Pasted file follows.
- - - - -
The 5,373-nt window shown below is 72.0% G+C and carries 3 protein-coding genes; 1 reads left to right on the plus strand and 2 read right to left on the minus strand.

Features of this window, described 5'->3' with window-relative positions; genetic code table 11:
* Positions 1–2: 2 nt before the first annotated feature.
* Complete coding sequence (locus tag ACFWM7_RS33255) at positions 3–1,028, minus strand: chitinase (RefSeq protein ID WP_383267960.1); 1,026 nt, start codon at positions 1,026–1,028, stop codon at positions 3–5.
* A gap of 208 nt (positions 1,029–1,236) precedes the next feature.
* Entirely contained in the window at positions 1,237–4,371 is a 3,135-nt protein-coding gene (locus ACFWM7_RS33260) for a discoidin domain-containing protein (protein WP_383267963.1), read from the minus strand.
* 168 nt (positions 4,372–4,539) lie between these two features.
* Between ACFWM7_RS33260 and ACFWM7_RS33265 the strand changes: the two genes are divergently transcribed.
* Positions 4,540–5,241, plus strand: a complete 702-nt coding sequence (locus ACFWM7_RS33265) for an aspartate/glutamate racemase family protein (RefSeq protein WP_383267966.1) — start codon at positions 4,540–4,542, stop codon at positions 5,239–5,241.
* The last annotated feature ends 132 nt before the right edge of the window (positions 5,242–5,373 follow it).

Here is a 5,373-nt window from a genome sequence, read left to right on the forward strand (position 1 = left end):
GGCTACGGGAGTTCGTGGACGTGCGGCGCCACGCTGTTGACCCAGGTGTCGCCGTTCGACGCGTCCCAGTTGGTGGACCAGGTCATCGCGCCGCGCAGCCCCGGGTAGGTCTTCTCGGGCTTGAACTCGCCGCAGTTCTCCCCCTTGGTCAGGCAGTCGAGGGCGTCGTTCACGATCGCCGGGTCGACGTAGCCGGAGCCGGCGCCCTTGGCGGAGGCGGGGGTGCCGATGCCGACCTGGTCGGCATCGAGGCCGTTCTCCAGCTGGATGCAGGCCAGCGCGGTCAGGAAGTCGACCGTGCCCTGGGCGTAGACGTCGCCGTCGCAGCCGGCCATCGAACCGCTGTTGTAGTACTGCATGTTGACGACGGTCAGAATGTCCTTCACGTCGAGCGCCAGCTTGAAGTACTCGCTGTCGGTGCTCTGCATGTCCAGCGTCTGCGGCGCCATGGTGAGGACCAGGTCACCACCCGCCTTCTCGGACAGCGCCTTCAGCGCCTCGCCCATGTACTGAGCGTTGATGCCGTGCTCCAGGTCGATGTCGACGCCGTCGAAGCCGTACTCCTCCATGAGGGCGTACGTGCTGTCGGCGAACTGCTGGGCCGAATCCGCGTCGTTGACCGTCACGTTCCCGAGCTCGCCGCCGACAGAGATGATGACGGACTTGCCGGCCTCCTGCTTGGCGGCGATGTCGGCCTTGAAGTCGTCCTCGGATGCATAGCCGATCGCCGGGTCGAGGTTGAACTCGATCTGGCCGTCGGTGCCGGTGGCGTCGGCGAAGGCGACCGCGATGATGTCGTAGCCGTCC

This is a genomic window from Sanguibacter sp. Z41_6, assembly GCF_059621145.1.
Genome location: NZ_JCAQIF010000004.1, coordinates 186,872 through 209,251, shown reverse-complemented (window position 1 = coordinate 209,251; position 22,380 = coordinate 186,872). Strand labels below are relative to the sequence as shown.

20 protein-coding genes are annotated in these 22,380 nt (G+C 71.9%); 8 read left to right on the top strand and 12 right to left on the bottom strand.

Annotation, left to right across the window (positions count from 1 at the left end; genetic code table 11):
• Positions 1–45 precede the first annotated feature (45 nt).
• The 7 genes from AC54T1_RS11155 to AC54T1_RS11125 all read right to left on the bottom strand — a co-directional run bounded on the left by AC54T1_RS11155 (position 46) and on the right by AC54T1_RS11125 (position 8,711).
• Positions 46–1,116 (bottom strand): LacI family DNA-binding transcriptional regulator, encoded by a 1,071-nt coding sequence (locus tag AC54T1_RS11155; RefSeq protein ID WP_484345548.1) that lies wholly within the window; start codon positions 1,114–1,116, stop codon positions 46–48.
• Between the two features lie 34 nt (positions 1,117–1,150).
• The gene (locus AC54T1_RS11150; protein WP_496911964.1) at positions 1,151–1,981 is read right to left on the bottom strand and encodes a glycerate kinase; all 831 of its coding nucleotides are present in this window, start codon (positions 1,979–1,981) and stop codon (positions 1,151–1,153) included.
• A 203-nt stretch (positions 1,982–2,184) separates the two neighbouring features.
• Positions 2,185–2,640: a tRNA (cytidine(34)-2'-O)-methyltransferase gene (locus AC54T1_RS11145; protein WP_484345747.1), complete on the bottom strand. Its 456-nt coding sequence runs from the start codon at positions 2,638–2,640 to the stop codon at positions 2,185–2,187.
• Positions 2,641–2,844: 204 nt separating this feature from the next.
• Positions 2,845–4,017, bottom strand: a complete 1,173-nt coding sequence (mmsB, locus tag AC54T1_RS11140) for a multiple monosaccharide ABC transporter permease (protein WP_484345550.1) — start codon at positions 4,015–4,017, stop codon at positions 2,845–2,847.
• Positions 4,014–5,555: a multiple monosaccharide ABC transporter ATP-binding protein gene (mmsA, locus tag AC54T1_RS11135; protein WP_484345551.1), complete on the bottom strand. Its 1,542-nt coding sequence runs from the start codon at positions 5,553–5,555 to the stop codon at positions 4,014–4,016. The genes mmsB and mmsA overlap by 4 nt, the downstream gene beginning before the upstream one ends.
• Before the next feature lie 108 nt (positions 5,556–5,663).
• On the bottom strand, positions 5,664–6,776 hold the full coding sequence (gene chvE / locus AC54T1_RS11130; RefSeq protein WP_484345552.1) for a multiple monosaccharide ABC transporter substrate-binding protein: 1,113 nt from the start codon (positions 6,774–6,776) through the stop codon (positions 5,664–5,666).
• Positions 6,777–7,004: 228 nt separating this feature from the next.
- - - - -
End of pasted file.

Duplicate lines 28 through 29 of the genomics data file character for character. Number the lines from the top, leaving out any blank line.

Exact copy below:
• On the bottom strand, positions 5,664–6,776 hold the full coding sequence (gene chvE / locus AC54T1_RS11130; RefSeq protein WP_484345552.1) for a multiple monosaccharide ABC transporter substrate-binding protein: 1,113 nt from the start codon (positions 6,774–6,776) through the stop codon (positions 5,664–5,666).
• Positions 6,777–7,004: 228 nt separating this feature from the next.